Just cast off this first Estonian-style comfy gauntlet and must now cast on for the second. I've made these (Nancy Bush's Colorful Cuffs, as I recall) before, but only short little pulse comforters. These are longer, to give more of the snuggle factor on bleak winter days.
Which it's been here lately. Bleak, I mean. If there is any cloud or rain going, then West Cork gets it, with a double dose at weekends. Chilly too.
The cats have quickly realised that dogs make a good hot water bottle and Podge, although he treats canines with amused contempt most of the time, is quick to take advantage of a sleeping Tamzin. Can you see, he's actually parked right on top of her, to get maximum warmth?
Whenever there is a bright moment, a break in the clouds, though, Taz and Lucy (yes, the Lucy Claire brigade won the day and that's her name from now on) head for the orchard to play games. Those of you who enquired if the puppy's arrival helped Taz to overcome her nervousness and bad memories, see if this will convince you.
She adores the little monster and will patiently endure having her ears chewed, her tail tugged, all sorts of indignities and discomfort. Now and again, after a particularly energetic session, you will find her sneaking off to the highest chair she can reach, to get some rest before the next bout.
Yes, I did say 'monster.' Lucy is one tough little scallywag, afraid of nothing, jolly as the day is long, and always, but always ready to play. Gosh, aren't puppy teeth sharp?
We did have one scare with her a week or so back when she went for her booster shots. Within minutes of getting home, her eyes were swelling up, her skin, underneath the fur, had gone bright red, and she was showing signs of extreme distress. Broke all records getting her back to the vet who provided antidotes to the evident reaction and took her home for the night. Fretted and worried until next morning when I could at last collect her again (none the worse, brighter and chippier than ever) and bring her home to Taz who had gone into a positive decline at the loss of her precious charge. Put puppy down on the lawn and let Taz out of the house to discover her. Taz's hysterical delight as she realised Lucy was back, her dancing and rushing around and licking and barking, was lovely to see.
Oh yes, I almost forgot. Not only is Tamzin more than qualified to receive her Yarnslayer medal already, but Lucy is showing incredible aptitude in that direction also. Leave a project or a basket of yarns unattended at your peril. I thought the cats were bad, but they just run off with a single ball and dab it around underneath the furniture in a sort of cats-cradle game. The Dastardly Duo attack each skein or ball as they would a good piece of steak - holding it down with both front paws while hauling up succulent mouthfuls. I never thought any animal could make such a chaotic mess of a neat basket of yarns in such a short time. And no, I didn't take pictures. I was too busy shrieking.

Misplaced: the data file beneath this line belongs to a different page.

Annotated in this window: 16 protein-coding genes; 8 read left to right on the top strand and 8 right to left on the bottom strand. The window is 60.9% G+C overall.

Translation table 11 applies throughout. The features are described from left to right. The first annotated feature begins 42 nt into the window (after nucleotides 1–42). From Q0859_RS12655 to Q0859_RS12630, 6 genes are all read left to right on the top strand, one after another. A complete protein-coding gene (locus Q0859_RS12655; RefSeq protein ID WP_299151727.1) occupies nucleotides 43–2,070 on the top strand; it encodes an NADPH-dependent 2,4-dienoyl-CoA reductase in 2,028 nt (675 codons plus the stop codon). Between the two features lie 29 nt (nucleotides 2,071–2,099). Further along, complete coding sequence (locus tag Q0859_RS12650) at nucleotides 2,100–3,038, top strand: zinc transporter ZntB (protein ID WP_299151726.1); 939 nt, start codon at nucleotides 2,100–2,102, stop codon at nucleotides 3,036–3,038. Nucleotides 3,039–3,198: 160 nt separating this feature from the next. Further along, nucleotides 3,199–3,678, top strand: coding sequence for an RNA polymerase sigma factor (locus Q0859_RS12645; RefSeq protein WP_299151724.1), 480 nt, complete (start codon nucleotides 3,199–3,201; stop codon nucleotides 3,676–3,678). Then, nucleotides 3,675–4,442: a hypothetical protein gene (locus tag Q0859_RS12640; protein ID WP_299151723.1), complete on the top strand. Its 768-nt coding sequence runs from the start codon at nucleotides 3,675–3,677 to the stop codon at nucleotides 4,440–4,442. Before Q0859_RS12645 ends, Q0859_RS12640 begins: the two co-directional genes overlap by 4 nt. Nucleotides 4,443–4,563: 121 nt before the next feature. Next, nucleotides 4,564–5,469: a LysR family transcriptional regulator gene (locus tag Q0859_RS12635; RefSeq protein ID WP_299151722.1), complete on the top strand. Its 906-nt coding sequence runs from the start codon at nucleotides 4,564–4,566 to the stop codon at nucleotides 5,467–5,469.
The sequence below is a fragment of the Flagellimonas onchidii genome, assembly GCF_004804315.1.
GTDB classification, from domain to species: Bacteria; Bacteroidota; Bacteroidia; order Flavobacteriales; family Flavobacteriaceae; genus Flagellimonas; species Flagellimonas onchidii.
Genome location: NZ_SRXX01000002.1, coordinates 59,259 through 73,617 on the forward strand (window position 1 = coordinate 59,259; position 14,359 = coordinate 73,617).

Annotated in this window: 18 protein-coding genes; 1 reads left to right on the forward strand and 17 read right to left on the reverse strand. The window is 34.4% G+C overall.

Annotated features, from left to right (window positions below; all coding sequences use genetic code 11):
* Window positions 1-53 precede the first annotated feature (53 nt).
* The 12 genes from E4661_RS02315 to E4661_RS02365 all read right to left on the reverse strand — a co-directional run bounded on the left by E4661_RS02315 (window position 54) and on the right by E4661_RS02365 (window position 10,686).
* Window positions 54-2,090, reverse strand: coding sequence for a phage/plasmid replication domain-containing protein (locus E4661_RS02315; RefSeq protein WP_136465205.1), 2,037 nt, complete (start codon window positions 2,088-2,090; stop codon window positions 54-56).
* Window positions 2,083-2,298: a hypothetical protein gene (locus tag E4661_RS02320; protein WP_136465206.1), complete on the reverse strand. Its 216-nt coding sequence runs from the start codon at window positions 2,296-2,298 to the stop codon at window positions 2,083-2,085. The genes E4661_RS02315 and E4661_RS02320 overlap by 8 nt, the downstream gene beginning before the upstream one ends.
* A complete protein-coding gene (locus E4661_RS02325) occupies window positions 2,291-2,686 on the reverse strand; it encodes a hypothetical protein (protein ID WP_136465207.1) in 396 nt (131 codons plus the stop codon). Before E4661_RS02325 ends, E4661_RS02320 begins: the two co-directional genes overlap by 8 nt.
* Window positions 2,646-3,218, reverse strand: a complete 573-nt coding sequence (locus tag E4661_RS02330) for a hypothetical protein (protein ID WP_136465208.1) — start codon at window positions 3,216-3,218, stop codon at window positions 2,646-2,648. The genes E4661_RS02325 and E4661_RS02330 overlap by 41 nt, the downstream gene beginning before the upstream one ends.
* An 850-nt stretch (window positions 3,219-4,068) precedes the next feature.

Fortunately they didn't get hold of the new festive range of yarns I dyed up during the last bright spell and hung out to dry in the orchard.
These are the Silver and Gold range, where a fine thread of glimmering luxury runs through the soft merino fingering, making it irresistible for gifts and general festive projects.
Here is Moonsilver,
and Rose Gold. You may not be able to see the lovely glimmers of silver and gold in these pictures, but believe me, they're there.
Have also been busy making up some more Special Shawl Kits because it appears everyone wants them at this time of year.
They look cute as anything tucked among the moss-covered rocks in the orchard, with ferns leaning over in admiration, but I had to whisk them back indoors pretty rapidly as Lucy was about to launch herself upon them with gay abandon.
We went out to Lough Ine recently, to see if we could get a really nice shot of the ancient well there, traditionally resorted to for eye troubles.
Our editor thought it might be good as a cover picture for De Next Book and I'm inclined to agree. It's marvellous to see a place like this in the depths of the woods, clearly well resorted to by all kinds of people all the time, as the little offerings and tokens placed all around or hung on the trees show. Oh the old ways may not be immediately visible in Ireland today, but they're only just underneath the surface, that's for sure.
On the way back we stopped at Bandon to look at the weir which was well flooded after heavy rain. DH decided to try a slow exposure of a motionless heron against the rushing water. I thought you might like to see it. Isn't it beautiful?